Background: Virtual simulations provide opportunities for interactive learning, problem-solving, and standardized feedback. Little is known about the attitudes of healthcare workers to using mobile virtual reality (VR) simulations for newborn resuscitation training. Objective: To describe the perceptions and attitudes of healthcare workers in low resource settings towards using mobile VR simulations for neonatal resuscitation training. Methods: From July 2018 to September 2019, nine focus group discussions (FGD) with 5-8 participants per group were held with healthcare workers enrolled in the eHBB/mHBS study on using mobile VR simulations for nedwborn resuscitation training in Nigeria and Kenya. The focus group facilitators used a semi-structured interview guide designed to elicit participants’ experiences with and opinions about using mobile VR for healthcare education in a low resource setting. FGD were audio-recorded and transcribed for qualitative analysis. Data were organized using NVIVO 12 software [QSI International] was used to organize the data. Two investigators (RU, SP) independently reviewed the FGD transcripts to identify initial themes then worked together to build consensus on all major themes. As new codes were identified, the coding scheme was refined using the constant comparative method. Codes within and across transcripts were compared and synthesized into overarching themes describing the benefits and challenges of mobile VR simulations in healthcare education. Cohen’s kappa coefficient was used as a statistical measure of inter-rater agreement with kappa = 0.952 showing good agreement between coders. Results: 75 healthcare workers participated. See Table 1 for FGD demographic data. Themes on the benefits of eHBB mobile VR training included: engaging, convenient, simple and easy to use, repetition builds confidence, teaches the steps, enhances learning without stress, motivating, and translates to practice. Challenges to using mobile VR training in the LMIC setting that participants identified were lack of time, lack of infrastructure (electricity/internet), technical issues and user discomfort. Participants identified the need for additional scenarios and including features such as reminders to practice. They appreciated the role of in-person training and supervision. Conclusions: Mobile VR technology is an acceptable educational modality for nurses and midwives who provide newborn resuscitation. Acknowledgements: This project was supported by the Bill and Melinda Gates Foundation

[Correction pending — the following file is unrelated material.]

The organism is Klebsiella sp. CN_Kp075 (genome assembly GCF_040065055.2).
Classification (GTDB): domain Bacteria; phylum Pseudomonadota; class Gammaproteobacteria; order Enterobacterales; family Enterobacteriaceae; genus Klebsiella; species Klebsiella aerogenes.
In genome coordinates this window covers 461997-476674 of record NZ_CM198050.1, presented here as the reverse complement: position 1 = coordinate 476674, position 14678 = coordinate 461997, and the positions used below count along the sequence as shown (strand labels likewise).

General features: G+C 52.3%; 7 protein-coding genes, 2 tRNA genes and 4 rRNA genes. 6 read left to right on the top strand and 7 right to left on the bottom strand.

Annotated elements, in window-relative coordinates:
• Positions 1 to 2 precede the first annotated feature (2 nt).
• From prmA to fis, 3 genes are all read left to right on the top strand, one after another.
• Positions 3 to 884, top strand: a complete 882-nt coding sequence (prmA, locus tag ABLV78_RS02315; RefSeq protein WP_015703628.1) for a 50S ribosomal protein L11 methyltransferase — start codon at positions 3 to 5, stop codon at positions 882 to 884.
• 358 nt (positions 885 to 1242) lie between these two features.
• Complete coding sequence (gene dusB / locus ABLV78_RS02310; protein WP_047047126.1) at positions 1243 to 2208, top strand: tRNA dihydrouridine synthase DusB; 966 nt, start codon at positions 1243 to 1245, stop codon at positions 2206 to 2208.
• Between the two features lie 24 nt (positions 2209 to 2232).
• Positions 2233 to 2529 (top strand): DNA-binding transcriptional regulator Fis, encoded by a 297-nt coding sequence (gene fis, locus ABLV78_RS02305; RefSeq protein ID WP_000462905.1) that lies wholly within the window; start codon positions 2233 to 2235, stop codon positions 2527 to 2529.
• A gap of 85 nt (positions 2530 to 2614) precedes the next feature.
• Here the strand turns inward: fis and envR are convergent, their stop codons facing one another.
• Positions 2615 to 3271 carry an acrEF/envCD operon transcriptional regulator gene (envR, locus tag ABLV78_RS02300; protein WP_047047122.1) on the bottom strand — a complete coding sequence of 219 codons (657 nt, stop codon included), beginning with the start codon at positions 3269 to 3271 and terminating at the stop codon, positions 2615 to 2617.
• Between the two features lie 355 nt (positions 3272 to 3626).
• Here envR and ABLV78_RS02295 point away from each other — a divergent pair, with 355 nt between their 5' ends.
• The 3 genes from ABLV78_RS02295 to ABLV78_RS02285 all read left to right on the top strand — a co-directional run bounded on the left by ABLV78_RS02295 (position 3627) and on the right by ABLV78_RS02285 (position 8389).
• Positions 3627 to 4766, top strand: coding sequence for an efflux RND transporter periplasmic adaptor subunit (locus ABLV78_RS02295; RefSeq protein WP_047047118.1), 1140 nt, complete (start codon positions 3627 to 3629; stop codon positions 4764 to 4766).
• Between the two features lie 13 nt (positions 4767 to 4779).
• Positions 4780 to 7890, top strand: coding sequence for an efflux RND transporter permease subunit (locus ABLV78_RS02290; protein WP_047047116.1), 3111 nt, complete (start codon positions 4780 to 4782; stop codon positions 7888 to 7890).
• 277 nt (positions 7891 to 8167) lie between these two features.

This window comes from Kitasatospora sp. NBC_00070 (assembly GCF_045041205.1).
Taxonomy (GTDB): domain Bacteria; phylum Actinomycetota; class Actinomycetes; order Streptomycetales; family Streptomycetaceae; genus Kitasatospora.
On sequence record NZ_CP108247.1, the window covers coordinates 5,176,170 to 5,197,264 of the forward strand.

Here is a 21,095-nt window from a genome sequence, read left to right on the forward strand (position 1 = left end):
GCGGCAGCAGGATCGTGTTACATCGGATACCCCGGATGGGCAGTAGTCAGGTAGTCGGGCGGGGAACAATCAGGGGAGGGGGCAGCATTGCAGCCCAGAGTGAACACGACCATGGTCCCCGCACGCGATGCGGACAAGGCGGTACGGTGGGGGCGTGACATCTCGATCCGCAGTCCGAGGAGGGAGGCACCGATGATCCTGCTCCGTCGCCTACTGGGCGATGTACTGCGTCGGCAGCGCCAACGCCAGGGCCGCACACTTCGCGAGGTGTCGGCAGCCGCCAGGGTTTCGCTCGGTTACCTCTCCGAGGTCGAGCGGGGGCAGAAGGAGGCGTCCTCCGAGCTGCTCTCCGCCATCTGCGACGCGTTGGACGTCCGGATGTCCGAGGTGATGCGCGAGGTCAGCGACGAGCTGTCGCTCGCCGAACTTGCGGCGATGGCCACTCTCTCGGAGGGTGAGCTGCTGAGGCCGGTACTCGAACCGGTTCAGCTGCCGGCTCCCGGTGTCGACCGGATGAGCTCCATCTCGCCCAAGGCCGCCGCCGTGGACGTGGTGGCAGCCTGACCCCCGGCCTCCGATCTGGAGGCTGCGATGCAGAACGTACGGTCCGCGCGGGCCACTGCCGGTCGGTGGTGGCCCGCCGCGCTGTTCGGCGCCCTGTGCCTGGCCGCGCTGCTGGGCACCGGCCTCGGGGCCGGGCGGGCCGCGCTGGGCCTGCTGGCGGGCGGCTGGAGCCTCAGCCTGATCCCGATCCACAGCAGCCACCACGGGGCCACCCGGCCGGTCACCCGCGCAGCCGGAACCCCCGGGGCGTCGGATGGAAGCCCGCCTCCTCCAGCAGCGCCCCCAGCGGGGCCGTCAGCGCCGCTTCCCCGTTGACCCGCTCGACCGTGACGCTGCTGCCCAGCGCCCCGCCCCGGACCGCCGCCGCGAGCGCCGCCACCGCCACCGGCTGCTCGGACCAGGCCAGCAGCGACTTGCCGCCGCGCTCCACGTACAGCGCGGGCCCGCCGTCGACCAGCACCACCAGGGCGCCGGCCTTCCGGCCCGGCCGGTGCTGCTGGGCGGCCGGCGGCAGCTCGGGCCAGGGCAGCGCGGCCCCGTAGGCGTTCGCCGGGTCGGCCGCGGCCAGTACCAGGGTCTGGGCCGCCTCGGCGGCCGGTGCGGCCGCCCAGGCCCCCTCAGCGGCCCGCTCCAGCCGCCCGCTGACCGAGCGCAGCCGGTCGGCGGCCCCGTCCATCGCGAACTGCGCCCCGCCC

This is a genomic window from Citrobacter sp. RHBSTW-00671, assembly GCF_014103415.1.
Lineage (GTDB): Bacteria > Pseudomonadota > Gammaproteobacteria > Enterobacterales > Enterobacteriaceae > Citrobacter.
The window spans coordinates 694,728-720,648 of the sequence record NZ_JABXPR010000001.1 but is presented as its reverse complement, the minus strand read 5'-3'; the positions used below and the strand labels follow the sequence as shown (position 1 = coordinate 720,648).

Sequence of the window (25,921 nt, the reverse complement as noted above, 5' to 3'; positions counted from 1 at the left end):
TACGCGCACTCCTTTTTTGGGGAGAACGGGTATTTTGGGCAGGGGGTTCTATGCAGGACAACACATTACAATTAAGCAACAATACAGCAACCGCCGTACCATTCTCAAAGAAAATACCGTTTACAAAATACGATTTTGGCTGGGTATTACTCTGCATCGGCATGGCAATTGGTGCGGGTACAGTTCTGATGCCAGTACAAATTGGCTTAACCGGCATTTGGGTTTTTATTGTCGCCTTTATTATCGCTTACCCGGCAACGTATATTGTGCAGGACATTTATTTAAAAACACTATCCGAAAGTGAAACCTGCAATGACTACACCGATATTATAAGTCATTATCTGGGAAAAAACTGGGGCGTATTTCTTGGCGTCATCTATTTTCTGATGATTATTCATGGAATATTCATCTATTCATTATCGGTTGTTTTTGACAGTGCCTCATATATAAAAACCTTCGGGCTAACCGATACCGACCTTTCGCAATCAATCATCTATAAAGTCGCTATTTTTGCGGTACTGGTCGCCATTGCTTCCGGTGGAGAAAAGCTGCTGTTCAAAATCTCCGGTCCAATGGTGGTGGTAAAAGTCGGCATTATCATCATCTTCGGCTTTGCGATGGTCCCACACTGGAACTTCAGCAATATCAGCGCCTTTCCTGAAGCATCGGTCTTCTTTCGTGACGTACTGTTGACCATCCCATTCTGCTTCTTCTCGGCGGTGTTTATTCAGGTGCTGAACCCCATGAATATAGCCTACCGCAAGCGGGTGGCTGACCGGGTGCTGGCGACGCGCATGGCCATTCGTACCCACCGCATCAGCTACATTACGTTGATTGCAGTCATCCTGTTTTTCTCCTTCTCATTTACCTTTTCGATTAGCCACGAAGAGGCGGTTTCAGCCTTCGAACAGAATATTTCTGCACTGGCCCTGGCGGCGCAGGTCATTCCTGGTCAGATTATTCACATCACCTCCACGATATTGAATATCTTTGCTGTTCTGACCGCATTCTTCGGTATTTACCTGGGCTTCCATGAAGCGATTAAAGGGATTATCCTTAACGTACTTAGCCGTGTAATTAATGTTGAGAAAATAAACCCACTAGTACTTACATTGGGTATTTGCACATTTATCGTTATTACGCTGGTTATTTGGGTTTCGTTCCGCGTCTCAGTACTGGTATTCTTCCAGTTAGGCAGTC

Table 1

Demographics of Focus Group Participants

Table 1

Demographics of Focus Group Participants

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Figure 1

Hierarchy of Themes and Example Quotes from Focus Group Discussions

Figure 1

Hierarchy of Themes and Example Quotes from Focus Group Discussions

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